School Bus Routing and Student Assignment With Special-Need Student Consideration

School Bus Routing and Student Assignment With Special-Need Student Consideration

Di Zhang (University of Louisville, USA) and Ki-Hwan G. Bae (University of Louisville, USA)
DOI: 10.4018/978-1-5225-7591-7.ch003

Abstract

This chapter presents a modeling framework that solves a student assignment problem with bus stop selection, and subsequently a school bus routing problem with school time window constraints. The model incorporates the characteristics of special-need and general student population, and provides a school bus service schedule to transport both types of students. The student assignment model selects the number of optimal bus stops from available locations, and measures total student walking distance as part of service quality measure. The routing model includes a multi-objective function regarding service equity and quality that is of interest to decision makers. The authors demonstrate the efficacy of heuristic methods and a column generation technique implemented to solve the problems using real data from a suburban school district of a major U.S. city.
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Introduction

When public school systems provide transportation service to students in an educational district area, it is desirable to work in a timely and efficient manner. Scheduling bus routes requires (i) student information, e.g., residence address, general (Type-1) or handicapped (Type-2), (ii) school information, e.g., school locations, school bell time windows, and number of students, and (iii) bus information, e.g., capacities, number of vehicles, and depot locations. Using these types of input data, the school bus routing problem (SBRP) seeks to attain optimal routes for a fleet of vehicles, while meeting various required constraints. We address in detail the following characteristics of the SBRP.

  • School: single or multiple schools can be considered in a network of bus transportation systems. When considering a single school, SBRP is similar to the Open VRP (Fu, Eglese, & Li, 2005). One important feature of Open VRP is that it does not require for a vehicle to return to the same home (depot) location upon completion of a route (Li, Golden, & Wasil, 2007). For a multiple-school problem, a model can be more flexible but complex as well. Further, a school can serve as a stop location on the routes, and buses pick up and drop off students at this location en route to another school destination. As such, the number of students traveling along the route may vary.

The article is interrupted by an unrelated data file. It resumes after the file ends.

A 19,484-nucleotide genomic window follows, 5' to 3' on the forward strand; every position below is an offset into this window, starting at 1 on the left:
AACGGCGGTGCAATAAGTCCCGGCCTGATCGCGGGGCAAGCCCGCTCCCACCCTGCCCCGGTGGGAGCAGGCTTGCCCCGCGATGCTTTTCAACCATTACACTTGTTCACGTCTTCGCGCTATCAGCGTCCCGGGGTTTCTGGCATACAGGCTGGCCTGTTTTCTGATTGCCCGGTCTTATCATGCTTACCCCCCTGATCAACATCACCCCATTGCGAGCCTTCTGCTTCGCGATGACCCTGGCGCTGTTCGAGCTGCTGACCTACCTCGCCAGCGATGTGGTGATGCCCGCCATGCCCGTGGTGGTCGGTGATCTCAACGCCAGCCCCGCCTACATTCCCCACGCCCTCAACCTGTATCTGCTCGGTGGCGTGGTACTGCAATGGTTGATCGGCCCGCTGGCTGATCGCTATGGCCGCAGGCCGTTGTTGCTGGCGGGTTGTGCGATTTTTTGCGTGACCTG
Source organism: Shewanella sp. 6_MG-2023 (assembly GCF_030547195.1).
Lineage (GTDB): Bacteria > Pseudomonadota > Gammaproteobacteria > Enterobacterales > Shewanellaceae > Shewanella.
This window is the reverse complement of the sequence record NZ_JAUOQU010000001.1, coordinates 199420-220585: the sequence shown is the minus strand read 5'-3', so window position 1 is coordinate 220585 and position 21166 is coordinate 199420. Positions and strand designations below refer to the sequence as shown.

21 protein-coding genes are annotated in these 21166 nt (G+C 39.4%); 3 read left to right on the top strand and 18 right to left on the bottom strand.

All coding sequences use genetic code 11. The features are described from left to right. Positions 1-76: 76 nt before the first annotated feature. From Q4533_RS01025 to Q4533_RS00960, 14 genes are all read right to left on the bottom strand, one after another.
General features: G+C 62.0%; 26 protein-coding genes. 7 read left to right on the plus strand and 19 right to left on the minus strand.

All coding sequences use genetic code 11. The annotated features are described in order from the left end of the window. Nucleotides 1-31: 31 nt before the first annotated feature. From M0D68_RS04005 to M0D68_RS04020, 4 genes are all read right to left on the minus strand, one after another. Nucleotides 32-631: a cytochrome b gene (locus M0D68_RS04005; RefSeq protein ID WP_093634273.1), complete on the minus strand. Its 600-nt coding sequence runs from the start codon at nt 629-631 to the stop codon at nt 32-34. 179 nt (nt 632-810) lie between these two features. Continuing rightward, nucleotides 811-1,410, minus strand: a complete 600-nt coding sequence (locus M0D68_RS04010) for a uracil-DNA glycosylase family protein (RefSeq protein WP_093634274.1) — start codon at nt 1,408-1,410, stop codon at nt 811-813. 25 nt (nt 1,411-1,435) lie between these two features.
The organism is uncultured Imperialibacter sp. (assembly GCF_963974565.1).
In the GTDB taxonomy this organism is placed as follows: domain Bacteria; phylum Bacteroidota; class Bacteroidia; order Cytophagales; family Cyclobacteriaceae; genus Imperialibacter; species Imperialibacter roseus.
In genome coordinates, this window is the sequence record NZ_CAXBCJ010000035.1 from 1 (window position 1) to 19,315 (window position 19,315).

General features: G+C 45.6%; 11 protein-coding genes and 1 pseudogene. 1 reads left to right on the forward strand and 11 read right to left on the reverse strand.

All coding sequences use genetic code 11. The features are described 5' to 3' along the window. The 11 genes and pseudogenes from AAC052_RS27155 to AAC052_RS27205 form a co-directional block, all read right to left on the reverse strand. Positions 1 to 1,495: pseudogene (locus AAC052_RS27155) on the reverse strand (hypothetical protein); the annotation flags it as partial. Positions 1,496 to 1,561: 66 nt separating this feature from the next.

• Mixed Loading: Mixed loading occurs when one bus serves students going to different school destinations at the same route or time. Thus, it is usually taken into account only for a multiple-school problem. While flexibility and cost savings (Braca, Bramel, Posner, & Simchi-Levi, 1997) increases under mixed loading consideration, so does the complexity of a problem. In particular, mixed loading is widely used in a rural area due to a scattered population (demand) distribution.

  • Urban vs. Rural: For either densely populated urban areas or sparsely populated rural areas, a school bus routing problem is difficult to solve due to a large number of students or long travel distance involved, respectively. The main difference between them is density of students spread throughout a region. In an urban area with high density of students, a bus capacity constraint is likely binding before the maximum riding time limit is reached (Park & Kim, 2010). Conversely, when solving the SBRP in urban areas, maximum riding time constraints are not likely binding. Another difference is that in urban areas, students would have to walk from their home to designated bus stops to wait for a bus, whereas most students in rural areas take a bus at their front doors. Therefore, mixed loading is desirable for the SBRP in rural areas, and the student assignment problem (SAP) becomes trivial.

  • Bus: Several types of bus vehicles can operate in one school district system, and this leads to two types of bus fleet group: homogeneous and heterogeneous. The heterogeneous fleet indicates that the capacities of buses may not be same since each type has different fixed and traveling costs, whereas the homogeneous fleet has the same capacity and cost for every bus in the group. Another consideration is the type of buses specially equipped to serving Type-2 students and the number of buses that can accommodate them.

  • Student: Type-2 students require service from a special type of buses with proper equipment and assistance. There are a few differences in routing Type-2 students versus Type-1 students. First, Type-2 students must be picked up and dropped off directly at their home locations. Second, the maximum riding time limit for Type-2 students is typically less than that for Type-1 students. Third, when a Type-2 student's home location is selected as a bus stop and a mixed loading is allowed, other Type-1 students nearby may walk from their home to this bus stop within the walking distance limit. As a result, by serving more students in the same stop, this adds extra service times to a Type-2 student who has a shorter riding time limit than a Type-1 student. For this reason, modeling fewer Type-2 students per route improves solution tractability.

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